Governors Provide a Liberty vs. Tyranny Contrast
The after-action reporting on the shutdown will need to account for varying state responses.
Governors were in the driver’s seat in terms of setting policies for stay-at-home orders, and they will be the ones deciding when those orders end and Americans can begin getting back to normal. The federalist system America’s Founders designed is as brilliant now as it was then, in part because everyone’s able to see the comparisons and contrasts across the nation.
All but five states issued some level of stay-at-home order, and many of those orders will remain in effect well into May, if not longer. Some orders are more restrictive than others. New York is encouraging citizens to snitch on other citizens for not abiding by restrictions. Some states are monitoring citizens with Chinese-made drones. Others are cracking down on Christians meeting in parking lots.
As we noted last week, Michigan Democrat Gov. Gretchen Whitmer’s orders are so tyrannical that residents are protesting in the streets. She insists that makes her more likely to extend the orders. Protests have also flared up in Ohio, Minnesota, Virginia, Wisconsin, and elsewhere.
Likely thinking at least partly of Whitmer, who has been floated as a possible running mate for Joe Biden, President Donald Trump observed, “Some governors have gone too far. Some of the things that have happened are maybe not so appropriate.” Effectively ordering stores to rope off certain sections to prevent sales of items Whitmer deems nonessential is definitely an example of something being “maybe not so appropriate.”
It’s not just governors. House Majority Whip James Clyburn infamously said of last month’s massive relief bill that it was “a tremendous opportunity to restructure things to fit our vision.”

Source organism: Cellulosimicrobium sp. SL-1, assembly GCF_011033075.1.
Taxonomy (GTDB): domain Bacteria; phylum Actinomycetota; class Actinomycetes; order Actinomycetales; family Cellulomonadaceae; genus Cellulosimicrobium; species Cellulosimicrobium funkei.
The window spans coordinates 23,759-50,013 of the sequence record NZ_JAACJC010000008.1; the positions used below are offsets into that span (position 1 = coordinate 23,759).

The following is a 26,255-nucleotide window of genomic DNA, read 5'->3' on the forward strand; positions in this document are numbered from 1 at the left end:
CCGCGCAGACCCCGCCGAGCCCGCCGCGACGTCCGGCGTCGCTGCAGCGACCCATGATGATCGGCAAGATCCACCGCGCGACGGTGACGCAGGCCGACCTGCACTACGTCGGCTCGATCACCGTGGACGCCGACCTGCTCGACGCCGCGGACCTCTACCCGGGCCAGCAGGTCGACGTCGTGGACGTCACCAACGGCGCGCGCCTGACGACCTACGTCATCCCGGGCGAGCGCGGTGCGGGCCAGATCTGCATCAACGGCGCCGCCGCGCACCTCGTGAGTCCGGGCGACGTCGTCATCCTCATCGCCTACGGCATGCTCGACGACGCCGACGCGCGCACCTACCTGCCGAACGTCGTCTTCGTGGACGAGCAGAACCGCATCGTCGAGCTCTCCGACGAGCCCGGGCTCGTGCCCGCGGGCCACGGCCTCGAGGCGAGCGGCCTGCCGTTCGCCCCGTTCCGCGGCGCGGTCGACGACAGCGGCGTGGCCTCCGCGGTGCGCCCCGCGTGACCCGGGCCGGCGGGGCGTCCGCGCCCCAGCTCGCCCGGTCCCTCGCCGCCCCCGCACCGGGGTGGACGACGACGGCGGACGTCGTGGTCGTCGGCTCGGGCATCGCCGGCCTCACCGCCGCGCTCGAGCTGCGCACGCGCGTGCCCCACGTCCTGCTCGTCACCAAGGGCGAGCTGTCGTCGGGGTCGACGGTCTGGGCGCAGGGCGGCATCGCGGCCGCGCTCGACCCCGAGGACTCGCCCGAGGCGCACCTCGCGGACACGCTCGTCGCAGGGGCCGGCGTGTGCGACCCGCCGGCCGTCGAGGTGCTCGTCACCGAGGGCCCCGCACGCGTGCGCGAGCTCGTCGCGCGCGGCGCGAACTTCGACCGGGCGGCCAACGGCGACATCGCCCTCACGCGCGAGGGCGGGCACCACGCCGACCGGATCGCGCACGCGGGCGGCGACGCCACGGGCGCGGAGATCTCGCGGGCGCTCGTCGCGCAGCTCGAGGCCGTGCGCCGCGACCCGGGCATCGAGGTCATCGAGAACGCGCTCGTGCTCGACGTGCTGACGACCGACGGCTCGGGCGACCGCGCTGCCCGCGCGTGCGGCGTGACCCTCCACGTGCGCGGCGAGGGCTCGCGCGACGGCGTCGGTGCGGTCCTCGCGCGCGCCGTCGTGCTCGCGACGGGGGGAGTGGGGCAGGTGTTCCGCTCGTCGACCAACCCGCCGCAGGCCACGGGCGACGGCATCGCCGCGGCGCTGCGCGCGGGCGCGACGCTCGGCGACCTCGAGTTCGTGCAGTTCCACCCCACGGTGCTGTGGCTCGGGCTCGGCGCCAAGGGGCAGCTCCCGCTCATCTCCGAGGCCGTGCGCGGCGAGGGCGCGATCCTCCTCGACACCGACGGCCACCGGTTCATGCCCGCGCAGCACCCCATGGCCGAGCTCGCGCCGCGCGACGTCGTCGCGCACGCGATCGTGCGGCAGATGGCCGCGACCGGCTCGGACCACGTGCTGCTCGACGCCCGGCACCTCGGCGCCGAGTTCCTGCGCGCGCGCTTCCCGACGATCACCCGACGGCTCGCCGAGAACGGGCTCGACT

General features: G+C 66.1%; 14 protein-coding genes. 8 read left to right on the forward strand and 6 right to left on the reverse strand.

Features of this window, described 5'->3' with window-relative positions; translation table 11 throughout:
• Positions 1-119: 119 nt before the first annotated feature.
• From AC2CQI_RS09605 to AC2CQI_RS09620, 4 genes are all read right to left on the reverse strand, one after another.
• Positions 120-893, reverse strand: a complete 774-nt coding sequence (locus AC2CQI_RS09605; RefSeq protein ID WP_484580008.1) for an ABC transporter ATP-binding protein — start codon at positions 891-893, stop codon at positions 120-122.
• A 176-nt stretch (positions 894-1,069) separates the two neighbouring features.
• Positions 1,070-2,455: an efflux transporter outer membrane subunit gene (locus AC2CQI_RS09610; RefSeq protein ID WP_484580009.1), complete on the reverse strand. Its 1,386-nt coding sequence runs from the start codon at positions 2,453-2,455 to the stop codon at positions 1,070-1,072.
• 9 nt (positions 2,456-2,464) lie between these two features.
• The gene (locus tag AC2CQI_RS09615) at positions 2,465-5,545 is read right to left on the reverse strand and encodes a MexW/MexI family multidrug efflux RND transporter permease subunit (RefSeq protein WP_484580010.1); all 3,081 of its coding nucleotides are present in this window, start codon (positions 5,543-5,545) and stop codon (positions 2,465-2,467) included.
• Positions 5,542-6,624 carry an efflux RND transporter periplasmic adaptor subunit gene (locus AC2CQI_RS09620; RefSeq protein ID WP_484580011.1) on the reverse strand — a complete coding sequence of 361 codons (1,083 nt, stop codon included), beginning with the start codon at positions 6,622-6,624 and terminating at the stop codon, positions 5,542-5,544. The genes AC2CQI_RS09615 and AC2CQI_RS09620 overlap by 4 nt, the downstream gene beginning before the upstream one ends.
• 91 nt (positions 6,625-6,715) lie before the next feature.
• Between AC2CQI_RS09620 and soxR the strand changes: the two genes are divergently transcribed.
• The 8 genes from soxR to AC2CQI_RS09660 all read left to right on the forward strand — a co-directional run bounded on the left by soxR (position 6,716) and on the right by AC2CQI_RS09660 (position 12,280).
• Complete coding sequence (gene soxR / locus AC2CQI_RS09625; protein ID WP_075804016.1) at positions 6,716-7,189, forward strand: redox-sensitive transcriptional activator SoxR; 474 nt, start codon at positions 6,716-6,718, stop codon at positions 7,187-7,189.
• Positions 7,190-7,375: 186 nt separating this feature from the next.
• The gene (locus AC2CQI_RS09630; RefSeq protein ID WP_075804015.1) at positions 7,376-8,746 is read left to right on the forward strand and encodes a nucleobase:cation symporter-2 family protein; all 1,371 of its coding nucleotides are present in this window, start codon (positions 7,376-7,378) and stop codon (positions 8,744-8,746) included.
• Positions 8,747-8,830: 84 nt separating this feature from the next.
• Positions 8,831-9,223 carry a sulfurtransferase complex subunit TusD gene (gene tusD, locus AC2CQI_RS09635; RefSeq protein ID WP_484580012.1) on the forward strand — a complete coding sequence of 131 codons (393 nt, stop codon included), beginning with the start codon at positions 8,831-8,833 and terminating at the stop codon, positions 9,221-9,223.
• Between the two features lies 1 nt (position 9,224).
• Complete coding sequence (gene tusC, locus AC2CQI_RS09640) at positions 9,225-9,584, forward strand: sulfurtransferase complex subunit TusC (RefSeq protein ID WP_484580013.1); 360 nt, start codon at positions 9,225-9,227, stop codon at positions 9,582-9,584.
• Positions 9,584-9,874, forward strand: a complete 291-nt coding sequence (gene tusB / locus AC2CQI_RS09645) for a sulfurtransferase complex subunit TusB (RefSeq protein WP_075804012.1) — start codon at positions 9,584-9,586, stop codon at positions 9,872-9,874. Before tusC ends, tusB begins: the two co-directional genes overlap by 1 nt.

In short, one thing the pandemic has revealed is the authoritarian impulses of many politicians. Well before corona-anything was heard of, some governors, legislators, and bureaucrats — all egged on by a complicit news media — were already geared toward exercising control over the citizenry. The pandemic merely gave them “justification” for things they maybe couldn’t do previously.
Arguably the most revealing quote came from New Jersey Democrat Gov. Phil Murphy, who said of his shutdown order, “I wasn’t thinking of the Bill of Rights when we did this.”
It’s still too soon to give a true evaluation of the actions we’ve taken as a nation, but it will serve us well to contrast the heavy-handed crackdowns in Democrat-run states with the easier approach of many Republican-run ones. Several Southern states are banding together to discuss reopening very soon. And, again, five states didn’t lock down in nearly the same fashion. One fundamental question will remain: Are we destroying our republic in order to save it?